The modern business world is getting more complex, and regulations are becoming increasingly stringent to drive transparency and ethical sourcing. Companies need to now consider their entire supply chain to make sure that ethical and sustainable practices are being implemented – from raw material sourcing and production to end-of-life processes.
Let's look at some key regulations companies must know when managing their supply chains.
In recent years, governments and consumers have become more aware of the prevalence of modern slavery and unethical labor practices in global supply chains. To address this issue, lawmakers created regulations, such as the Modern Slavery Act and the California Supply Chain Transparency Act, to report on the steps they are taking to identify, address, and prevent potential risks in their supply chains.
UK Modern Slavery Act
The UK Modern Slavery Act requires companies with a global turnover of £36 million or more to publish an annual statement outlining their efforts to prevent slavery and human trafficking in their supply chains. Although no criminal sanctions exist for non-compliance, the Secretary of State can file injunctions to compel companies to comply with the Act.
California Transparency in Supply Chains Act
The California Supply Chain Transparency Act requires certain companies doing business in California to disclose their efforts in eradicating slavery and human trafficking from their supply chains. Businesses are required to publish information about their verification processes and supplier compliance measures to ensure their products are produced ethically.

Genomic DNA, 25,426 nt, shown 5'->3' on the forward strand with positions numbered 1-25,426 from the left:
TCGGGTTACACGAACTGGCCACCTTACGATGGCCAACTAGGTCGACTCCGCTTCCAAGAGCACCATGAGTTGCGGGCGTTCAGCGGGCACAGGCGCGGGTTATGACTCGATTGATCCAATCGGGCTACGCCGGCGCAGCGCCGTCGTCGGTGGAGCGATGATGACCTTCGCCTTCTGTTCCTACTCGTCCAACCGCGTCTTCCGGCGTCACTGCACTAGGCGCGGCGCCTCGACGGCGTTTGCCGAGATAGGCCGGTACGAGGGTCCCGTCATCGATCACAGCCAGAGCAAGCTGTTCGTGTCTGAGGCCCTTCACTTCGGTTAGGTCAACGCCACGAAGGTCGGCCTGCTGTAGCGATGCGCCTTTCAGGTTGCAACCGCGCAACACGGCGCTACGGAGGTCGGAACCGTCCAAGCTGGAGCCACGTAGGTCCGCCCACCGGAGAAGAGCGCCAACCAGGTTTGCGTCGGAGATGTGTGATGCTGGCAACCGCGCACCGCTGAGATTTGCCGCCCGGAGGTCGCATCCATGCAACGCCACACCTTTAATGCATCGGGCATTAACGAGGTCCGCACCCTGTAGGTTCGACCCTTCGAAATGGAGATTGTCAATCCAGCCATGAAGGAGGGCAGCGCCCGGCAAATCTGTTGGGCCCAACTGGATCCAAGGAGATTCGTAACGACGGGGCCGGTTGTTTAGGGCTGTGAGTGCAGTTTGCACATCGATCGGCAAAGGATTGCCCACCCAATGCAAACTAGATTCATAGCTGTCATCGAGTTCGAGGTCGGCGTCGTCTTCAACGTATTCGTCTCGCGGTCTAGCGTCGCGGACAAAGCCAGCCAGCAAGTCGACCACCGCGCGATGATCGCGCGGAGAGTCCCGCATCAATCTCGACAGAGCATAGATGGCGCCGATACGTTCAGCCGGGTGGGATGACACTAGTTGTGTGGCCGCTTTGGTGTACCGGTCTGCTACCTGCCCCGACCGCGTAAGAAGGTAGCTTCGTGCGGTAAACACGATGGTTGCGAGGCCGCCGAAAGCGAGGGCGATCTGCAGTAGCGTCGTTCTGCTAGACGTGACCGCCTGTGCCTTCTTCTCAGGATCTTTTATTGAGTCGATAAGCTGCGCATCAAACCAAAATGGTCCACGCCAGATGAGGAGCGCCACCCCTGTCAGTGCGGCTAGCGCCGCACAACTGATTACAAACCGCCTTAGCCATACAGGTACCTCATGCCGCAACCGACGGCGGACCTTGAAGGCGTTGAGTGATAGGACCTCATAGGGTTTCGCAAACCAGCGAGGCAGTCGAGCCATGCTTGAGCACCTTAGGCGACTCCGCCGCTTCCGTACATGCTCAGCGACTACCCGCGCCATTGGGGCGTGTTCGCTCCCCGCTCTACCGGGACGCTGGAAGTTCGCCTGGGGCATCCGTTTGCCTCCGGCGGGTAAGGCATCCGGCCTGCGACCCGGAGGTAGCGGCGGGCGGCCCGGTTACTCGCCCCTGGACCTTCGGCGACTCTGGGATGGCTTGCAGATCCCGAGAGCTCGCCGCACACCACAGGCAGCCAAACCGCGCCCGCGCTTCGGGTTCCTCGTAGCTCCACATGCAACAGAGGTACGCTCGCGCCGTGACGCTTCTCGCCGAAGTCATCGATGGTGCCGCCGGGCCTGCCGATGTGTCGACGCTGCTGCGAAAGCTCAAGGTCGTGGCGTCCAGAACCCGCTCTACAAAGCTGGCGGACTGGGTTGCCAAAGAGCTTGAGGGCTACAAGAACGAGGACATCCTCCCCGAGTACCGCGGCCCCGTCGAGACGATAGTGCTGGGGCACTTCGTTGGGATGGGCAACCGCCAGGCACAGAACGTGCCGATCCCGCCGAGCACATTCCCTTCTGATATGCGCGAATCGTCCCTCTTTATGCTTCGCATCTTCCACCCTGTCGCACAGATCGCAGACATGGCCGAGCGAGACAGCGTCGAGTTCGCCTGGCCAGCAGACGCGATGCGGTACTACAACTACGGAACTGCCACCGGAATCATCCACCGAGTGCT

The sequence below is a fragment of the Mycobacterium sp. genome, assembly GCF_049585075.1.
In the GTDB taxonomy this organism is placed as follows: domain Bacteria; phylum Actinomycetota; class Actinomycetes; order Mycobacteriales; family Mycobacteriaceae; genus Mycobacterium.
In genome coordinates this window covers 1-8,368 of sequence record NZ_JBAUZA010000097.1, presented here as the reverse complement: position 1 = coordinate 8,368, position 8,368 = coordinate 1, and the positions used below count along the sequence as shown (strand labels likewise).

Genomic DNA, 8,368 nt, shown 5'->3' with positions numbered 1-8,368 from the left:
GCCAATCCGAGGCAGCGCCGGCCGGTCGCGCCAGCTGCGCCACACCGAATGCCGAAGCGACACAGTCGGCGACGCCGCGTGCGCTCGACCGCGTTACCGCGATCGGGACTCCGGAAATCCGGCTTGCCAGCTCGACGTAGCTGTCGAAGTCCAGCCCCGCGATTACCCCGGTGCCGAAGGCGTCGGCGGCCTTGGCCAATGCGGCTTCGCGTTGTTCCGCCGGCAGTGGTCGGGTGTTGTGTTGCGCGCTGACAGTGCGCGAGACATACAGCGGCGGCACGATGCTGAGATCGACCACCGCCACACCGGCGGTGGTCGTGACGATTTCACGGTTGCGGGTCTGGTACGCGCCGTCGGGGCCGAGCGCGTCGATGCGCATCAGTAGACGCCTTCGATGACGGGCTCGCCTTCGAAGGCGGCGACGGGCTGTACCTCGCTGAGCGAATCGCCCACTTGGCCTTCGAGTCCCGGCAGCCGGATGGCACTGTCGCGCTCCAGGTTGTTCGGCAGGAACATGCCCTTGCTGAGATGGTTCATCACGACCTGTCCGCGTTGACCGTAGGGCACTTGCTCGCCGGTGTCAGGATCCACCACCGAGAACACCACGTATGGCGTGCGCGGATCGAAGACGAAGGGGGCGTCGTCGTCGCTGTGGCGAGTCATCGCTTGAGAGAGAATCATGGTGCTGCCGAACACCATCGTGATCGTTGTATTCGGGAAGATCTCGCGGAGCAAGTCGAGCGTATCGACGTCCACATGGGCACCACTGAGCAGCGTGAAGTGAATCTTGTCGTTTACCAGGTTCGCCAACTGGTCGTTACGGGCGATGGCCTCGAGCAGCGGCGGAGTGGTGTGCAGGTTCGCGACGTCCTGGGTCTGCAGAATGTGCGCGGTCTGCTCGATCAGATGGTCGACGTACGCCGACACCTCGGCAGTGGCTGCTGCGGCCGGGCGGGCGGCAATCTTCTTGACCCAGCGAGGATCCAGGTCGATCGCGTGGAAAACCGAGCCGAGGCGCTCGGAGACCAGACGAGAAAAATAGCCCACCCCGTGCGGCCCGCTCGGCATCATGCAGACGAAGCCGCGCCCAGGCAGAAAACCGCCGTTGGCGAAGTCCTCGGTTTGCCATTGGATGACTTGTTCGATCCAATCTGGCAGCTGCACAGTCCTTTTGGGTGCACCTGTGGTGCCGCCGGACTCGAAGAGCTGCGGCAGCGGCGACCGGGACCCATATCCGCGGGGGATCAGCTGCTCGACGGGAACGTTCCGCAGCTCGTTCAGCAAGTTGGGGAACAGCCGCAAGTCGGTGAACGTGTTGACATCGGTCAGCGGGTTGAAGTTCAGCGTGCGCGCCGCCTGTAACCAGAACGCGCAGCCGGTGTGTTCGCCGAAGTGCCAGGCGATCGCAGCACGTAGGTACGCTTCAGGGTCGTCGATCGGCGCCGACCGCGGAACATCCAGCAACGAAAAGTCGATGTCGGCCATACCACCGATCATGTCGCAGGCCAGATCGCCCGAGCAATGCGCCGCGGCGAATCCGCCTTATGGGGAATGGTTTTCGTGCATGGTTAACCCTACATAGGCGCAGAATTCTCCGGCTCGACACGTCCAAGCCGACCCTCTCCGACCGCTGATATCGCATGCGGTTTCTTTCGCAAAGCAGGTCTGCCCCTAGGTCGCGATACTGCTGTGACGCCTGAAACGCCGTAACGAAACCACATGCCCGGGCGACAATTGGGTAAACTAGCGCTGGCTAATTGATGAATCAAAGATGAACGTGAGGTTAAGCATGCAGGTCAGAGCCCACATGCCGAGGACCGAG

Disclosure + Due Diligence Regulations
While disclosure regulations focus exclusively on the need for companies to openly disclose their policies and procedures, due diligence regulations take it a step further by requiring companies to actively monitor and act on any potential risks in their supply chains.
EU Corporate Sustainability Due Diligence (CSDD)
The European Commission's proposed Corporate Sustainability Due Diligence Directive (CSDDD) is an important step towards ensuring responsible corporate behavior, as it requires companies to integrate human rights and environmental considerations into their operations and governance. This covers both EU and non-EU companies, mandating due diligence for any adverse impacts across their operations and value chains. In addition, large companies must align their strategies with the Paris Agreement's climate goals.
The directive also puts the onus of oversight and implementation of due diligence onto company directors, who are tasked with considering human rights and environmental consequences when making decisions. It will be enforced through a combination of administrative supervision and civil liability, allowing both companies and citizens to benefit from improved human rights protection, environmental health, transparency, and stakeholder awareness.
French Vigilance Law